- Consider renters insurance to cover the value of your property if disaster strikes.
- Tag or mark your belongings. Use a computerized system for tracking your property.
- Break down empty boxes from large-item purchases.
- Draw your curtains or close your blinds after dark.
- Make sure your sliding glass door is pinned or has an auxiliary lock.
- Ask management about forming a “watch group” in your neighborhood, even if you live in an apartment.
- Attend neighborhood block watch meetings.
- Use timers for interior lights/televisions, etc., when you’re out of town.
- Make sure you have adequate lighting and motion sensor lights outside your home or apartment.
- Make sure all doors and windows are closed and locked before leaving home or going to bed.
- Install an alarm system. Affordable systems are available for all budgets.
- Install a camera system with web-based access in the interior and exterior of your residence.
- Keep screen doors locked when you have an entry door open.
- Get to know your neighbors and look out for each other.
- Report slow-moving cars or suspicious activity in your neighborhood to 9-1-1- immediately. This can be done anonymously.
- If someone knocks on your door and you don’t feel comfortable, yell “Leave my residence. I am calling the police to check your reason for being in the area” through the door.
- If you are comfortable opening your door, always check for credentials and require that the person remain outside your home.
- Do not leave doors or windows open for friends/family to gain access when you’re not home.
- Inform your local law enforcement agency of when you will be away from your home.
- Make your home look occupied even when you’re not there, especially when you’ll be away for an extended period of time, i.e., vacation, internship, conference, family/friend visit.
Smoke alarms are a key part of a home fire escape plan. When there is a fire, smoke spreads quickly. Working smoke alarms give you early warning so you can get outside as fast as possible.
- Install smoke alarms inside and outside each bedroom and sleeping area, on every level of your home, including your basement. Alarms should be placed on ceilings or high on walls.
- Replace all smoke alarms before or when they are 10 years old.
- Large homes may need extra smoke alarms.
- It is best to use interconnected smoke alarms. When one alarm sounds, they all sound.
- Test all smoke alarms at least once per month. Press the test button to be sure the alarms work.
- There are two kinds of smoke alarms: ionization and photoelectric. Ionization alarms are quicker to warn about flaming fires. Photoelectric alarms are quicker to warn about smoldering fires. It is best to use both alarms.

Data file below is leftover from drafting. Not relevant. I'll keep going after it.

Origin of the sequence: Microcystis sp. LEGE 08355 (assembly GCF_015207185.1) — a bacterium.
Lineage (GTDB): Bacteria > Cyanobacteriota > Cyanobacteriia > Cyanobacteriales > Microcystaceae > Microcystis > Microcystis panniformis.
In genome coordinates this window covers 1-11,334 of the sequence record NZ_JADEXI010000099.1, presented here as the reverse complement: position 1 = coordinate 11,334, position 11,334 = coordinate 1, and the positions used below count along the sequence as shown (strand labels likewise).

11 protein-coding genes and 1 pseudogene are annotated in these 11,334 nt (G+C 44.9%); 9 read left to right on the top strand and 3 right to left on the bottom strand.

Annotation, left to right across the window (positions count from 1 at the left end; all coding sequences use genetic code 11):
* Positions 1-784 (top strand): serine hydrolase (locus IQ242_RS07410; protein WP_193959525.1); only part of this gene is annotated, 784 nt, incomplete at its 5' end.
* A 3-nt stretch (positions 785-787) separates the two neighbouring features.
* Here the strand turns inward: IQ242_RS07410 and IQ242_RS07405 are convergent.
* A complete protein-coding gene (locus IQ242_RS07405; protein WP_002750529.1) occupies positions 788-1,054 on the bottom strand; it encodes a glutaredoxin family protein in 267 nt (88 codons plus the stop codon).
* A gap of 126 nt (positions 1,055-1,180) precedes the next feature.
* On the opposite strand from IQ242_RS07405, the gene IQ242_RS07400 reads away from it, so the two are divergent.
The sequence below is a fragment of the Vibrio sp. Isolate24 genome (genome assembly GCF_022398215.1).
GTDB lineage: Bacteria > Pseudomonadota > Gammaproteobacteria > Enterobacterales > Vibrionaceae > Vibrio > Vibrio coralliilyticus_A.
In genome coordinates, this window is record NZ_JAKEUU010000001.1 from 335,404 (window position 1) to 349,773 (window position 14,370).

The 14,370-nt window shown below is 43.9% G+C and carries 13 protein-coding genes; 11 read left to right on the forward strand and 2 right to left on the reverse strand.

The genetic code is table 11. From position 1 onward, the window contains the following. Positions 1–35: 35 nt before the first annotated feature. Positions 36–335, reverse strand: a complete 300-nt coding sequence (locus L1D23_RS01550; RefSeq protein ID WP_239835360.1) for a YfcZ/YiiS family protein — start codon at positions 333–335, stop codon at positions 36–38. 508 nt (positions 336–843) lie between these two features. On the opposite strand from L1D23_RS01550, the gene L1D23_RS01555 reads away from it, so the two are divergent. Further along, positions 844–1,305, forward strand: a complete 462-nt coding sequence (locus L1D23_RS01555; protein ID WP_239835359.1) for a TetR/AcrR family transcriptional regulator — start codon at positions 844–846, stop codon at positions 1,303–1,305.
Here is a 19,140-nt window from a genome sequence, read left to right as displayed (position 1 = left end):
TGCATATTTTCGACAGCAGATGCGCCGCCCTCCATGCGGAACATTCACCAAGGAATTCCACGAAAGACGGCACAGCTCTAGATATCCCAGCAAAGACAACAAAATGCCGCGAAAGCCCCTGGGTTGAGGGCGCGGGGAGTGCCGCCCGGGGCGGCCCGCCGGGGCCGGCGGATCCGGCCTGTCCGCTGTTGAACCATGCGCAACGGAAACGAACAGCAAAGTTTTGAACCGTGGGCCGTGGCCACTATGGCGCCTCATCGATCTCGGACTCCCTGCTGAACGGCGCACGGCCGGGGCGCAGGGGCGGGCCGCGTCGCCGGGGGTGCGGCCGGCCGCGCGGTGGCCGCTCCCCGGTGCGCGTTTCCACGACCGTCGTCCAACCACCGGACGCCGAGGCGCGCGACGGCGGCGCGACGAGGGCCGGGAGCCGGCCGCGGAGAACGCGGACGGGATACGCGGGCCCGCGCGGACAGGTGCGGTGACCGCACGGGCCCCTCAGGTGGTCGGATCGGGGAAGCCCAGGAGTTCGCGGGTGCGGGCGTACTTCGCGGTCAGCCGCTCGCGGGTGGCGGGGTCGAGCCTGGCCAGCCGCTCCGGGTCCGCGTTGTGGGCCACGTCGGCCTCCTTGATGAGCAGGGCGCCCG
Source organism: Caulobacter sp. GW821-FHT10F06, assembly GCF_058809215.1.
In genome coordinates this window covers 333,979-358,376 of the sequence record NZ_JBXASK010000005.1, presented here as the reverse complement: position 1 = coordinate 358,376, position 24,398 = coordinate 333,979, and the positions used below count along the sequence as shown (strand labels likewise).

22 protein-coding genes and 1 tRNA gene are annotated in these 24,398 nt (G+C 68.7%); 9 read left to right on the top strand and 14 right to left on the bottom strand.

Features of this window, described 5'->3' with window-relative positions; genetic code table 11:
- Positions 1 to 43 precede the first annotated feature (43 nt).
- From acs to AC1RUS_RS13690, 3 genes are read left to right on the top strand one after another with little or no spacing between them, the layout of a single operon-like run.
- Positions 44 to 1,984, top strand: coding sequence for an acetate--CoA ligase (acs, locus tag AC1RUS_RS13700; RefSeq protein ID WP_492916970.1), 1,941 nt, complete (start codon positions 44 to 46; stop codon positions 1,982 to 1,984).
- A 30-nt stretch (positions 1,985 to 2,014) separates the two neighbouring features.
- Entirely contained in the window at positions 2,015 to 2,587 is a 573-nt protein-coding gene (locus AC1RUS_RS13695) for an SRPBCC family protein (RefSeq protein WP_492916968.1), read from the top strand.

- People with hearing impairments can use special alarms with strobe lights and bed shakers.
Toledo Municipal Code 1301.11. Smoke detector requirements for dwelling units.
After the effective date of this section, it shall be the responsibility of the owner of each existing structure which contains a residential dwelling to install smoke detectors as hereinafter provided. At least one smoke detector shall be installed to protect each sleeping area, and there shall be at least one smoke detector installed on each level of the dwelling (that is, cellar, basement, first floor, second floor).
Motor Vehicle Crime Prevention
- Keep your parked car locked.
- Set your car alarm when you leave your vehicle.
- Drive with your doors locked and windows partially lowered. Never fully lower all windows when driving. This prevents unwanted approaches to and inside your vehicle.
- Don’t leave garage door openers in your car when it is parked outside your garage.
- Never leave an unoccupied vehicle running with the keys inside.
- Keep at least a half-tank of gas in your car.
- If your vehicle breaks down, never leave it. If you are approached by a stranger, ask him or her to call for assistance.
- Keep an extra cellphone car charger in your vehicle.
- If you have an old cellphone (not activated), keep the phone and its charger in your glove box. All cellphones can connect with 9-1-1 when dialed, even if service is turned off or there are no minutes left.